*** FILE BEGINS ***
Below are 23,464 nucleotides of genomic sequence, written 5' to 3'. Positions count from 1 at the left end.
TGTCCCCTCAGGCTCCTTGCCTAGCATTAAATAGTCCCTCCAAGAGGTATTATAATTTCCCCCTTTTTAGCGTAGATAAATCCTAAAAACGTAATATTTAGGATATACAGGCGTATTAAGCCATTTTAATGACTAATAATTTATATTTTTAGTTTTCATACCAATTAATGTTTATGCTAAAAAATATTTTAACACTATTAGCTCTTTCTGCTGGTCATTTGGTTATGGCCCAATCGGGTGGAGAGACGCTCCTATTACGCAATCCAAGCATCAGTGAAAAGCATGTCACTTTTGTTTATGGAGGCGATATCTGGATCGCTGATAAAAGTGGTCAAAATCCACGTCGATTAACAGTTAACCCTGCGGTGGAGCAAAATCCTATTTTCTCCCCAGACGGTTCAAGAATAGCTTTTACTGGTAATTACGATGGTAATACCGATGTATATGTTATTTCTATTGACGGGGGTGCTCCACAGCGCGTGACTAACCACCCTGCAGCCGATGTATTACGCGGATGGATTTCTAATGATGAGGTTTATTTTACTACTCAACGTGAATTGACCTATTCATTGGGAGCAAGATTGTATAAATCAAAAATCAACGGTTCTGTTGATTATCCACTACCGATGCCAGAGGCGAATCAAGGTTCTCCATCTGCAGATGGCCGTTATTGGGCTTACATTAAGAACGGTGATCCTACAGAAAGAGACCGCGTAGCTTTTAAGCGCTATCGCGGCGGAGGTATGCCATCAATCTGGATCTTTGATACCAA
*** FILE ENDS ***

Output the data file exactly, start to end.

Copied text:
Below are 23,464 nucleotides of genomic sequence, written 5' to 3'. Positions count from 1 at the left end.
TGTCCCCTCAGGCTCCTTGCCTAGCATTAAATAGTCCCTCCAAGAGGTATTATAATTTCCCCCTTTTTAGCGTAGATAAATCCTAAAAACGTAATATTTAGGATATACAGGCGTATTAAGCCATTTTAATGACTAATAATTTATATTTTTAGTTTTCATACCAATTAATGTTTATGCTAAAAAATATTTTAACACTATTAGCTCTTTCTGCTGGTCATTTGGTTATGGCCCAATCGGGTGGAGAGACGCTCCTATTACGCAATCCAAGCATCAGTGAAAAGCATGTCACTTTTGTTTATGGAGGCGATATCTGGATCGCTGATAAAAGTGGTCAAAATCCACGTCGATTAACAGTTAACCCTGCGGTGGAGCAAAATCCTATTTTCTCCCCAGACGGTTCAAGAATAGCTTTTACTGGTAATTACGATGGTAATACCGATGTATATGTTATTTCTATTGACGGGGGTGCTCCACAGCGCGTGACTAACCACCCTGCAGCCGATGTATTACGCGGATGGATTTCTAATGATGAGGTTTATTTTACTACTCAACGTGAATTGACCTATTCATTGGGAGCAAGATTGTATAAATCAAAAATCAACGGTTCTGTTGATTATCCACTACCGATGCCAGAGGCGAATCAAGGTTCTCCATCTGCAGATGGCCGTTATTGGGCTTACATTAAGAACGGTGATCCTACAGAAAGAGACCGCGTAGCTTTTAAGCGCTATCGCGGCGGAGGTATGCCATCAATCTGGATCTTTGATACCAA